“Is it only practice for the real thing?” he asks himself. He’s still facing the same personal demons — inadequacy, a failure to adapt, the inability to control his own emotions — but he’s choosing a new weapon to confront them with, and maybe in that new sound there’s some chance at catharsis. Guess we’ll have to wait for the rest of Making A Door Less Open to find out. –James
In the past few years, Phoebe Bridgers has emerged as a truly great indie rock celebrity: a liquid and intuitive collaborator, an expert player of the social-media game, a fun person to have around. She’s such an outsized personality that it can be hard to remember how small and elliptical her music can be. “Garden Song,” her first proper solo single in a very busy few years, is a reminder.
Musically, “Garden Song” is hushed and intimate — a delicately fingerpicked acoustic guitar, a few murmuring strings, a close-mic’ed vocal that sounds like it’s half-whispering in your ear. Musically, it’s strange and funny and sometimes uncanny. The lyrics nod toward sadness and nostalgia and the heartbreaking passage of time, but they also go off on tangents about dreams and roses the struggle to escape the gravitational pull of your phone. And amidst all that, she’ll come up with a goosebump line that can hit out of nowhere: “The doctor put her hands on my liver/ She told me my resentment’s getting smaller.” Bridgers is a rising star, and she could do anything she wants right now. She’s chosen to give us this quiet, elusive shadow-dancer of a song. Good for her. –Tom
The music of Perfume Genius has undergone several evolutions in the 10 years since Mike Hadreas has been releasing music under the moniker. From piano-based confessionals in his earlier days to the brooding electronic mutations of Too Bright, to the grand and shimmering No Shape, Hadreas has kept driving towards a sound ever more ambitious, ever more intricate. Most recently, “Eye In The Wall” — which also ranked at the top of this column when it was released — suggested he had grown no less exploratory, the pristine arrangements of his recent albums now applied to a nocturnal, enigmatic dance track.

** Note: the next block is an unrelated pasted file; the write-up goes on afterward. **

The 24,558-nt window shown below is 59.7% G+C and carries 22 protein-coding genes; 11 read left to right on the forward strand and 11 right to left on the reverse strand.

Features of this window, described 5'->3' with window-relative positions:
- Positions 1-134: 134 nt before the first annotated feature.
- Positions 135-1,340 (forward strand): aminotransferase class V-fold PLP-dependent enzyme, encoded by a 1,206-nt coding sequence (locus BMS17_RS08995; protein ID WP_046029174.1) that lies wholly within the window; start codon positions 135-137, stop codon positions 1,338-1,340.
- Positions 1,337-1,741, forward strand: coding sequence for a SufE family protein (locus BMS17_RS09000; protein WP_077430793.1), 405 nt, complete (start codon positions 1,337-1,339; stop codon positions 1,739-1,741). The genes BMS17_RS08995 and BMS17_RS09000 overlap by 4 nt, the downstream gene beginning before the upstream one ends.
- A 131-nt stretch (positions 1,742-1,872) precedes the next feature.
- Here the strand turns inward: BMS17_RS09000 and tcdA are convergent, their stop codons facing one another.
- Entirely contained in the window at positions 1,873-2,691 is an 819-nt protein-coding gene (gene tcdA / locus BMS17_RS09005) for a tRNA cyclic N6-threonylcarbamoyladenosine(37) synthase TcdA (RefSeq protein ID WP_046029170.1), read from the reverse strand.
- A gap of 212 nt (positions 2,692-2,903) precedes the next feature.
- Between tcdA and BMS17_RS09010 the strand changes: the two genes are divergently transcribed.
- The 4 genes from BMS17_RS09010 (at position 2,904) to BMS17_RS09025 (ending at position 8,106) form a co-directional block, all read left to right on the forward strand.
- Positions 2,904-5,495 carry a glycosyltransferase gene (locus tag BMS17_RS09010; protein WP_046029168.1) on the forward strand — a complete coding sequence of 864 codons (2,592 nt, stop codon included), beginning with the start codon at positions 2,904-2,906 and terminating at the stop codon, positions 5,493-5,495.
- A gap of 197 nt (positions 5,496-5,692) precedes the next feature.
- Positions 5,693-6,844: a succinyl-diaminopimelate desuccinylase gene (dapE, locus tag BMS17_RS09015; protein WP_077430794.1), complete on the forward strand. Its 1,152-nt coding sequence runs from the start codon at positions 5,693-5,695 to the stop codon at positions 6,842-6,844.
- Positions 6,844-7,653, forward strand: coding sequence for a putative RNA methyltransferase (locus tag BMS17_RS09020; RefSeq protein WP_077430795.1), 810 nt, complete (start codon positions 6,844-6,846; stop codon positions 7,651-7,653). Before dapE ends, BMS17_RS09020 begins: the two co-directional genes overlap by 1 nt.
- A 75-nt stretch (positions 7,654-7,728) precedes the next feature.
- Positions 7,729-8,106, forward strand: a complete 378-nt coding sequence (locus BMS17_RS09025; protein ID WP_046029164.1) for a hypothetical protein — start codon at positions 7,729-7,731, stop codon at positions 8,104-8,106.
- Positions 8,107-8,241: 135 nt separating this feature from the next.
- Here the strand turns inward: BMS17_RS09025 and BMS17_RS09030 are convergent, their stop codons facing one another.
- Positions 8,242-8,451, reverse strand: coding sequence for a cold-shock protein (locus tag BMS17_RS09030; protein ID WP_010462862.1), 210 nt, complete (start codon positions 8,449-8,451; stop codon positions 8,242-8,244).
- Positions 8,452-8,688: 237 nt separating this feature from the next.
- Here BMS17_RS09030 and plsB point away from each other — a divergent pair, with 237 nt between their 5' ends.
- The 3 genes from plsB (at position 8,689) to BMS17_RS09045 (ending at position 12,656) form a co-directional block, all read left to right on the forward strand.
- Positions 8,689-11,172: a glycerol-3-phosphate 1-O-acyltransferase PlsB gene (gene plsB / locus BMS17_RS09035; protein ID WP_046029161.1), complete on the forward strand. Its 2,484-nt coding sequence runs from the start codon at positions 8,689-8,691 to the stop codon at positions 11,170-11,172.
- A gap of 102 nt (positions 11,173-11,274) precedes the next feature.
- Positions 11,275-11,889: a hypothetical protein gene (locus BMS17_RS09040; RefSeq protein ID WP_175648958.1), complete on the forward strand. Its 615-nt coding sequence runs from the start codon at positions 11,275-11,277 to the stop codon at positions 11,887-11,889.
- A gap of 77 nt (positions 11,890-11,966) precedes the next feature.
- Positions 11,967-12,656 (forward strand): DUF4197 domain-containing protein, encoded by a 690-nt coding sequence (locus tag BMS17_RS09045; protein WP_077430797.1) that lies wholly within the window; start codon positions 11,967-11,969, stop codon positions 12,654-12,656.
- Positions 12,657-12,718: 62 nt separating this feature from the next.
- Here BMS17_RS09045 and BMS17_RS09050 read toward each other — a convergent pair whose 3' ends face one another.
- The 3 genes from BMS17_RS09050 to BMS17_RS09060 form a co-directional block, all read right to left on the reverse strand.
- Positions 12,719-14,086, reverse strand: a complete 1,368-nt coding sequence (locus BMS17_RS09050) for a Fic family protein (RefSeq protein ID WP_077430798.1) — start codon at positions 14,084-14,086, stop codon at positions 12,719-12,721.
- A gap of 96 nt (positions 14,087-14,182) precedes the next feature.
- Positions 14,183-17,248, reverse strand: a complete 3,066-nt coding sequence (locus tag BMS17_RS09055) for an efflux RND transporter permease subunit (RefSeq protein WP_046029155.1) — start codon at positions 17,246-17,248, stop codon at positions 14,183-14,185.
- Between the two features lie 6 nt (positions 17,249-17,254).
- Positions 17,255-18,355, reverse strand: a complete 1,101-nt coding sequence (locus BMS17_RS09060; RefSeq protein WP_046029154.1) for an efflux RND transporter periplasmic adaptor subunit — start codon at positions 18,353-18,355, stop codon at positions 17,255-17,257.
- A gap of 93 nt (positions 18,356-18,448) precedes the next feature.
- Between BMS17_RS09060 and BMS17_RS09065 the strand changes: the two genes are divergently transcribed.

Still, little could have prepared us for “Describe,” the lead single from the fifth Perfume Genius album and a song in which Hadreas locates a sound approaching something like shoegaze-Americana. All the glistening sounds of No Shape are aggressively burned away, replaced by a caustic, roiling distorted guitar and primal rhythm. Slide guitars act like smeared, unreadable thoughts; Hadreas himself is almost consumed by the festering noise with which he’s surrounded himself.
Hadreas said he wrote the song about the moment when “you are in such a dark place that you don’t even remember what goodness is or what anything feels like. And so, the idea was having someone describe that to you, because you forgot or can’t get to it.” There is indeed something numb about “Describe” at first, Hadreas’ voice lost in the murk as he pleads, “Can you describe them for me?” over and over, trying to regain connection with the life around him.
But “Describe” doesn’t get trapped in its own darkness — Hadreas’ cooing background vocals and flickering, liquid guitars beginning to cut through the frenzied haze, until the whole thing collapses into a quiet ambient outro. You could almost argue that ending is just another manifestation of the kind of depression that shuts you off from beauty, from everything. But that isn’t the end result with “Describe.” Instead, in exploring the lowest and most disenchanted of emotions, Hadreas emerged with another gorgeous Perfume Genius transformation — one that, far from making you feel nothing, makes you feel everything once more. –Ryan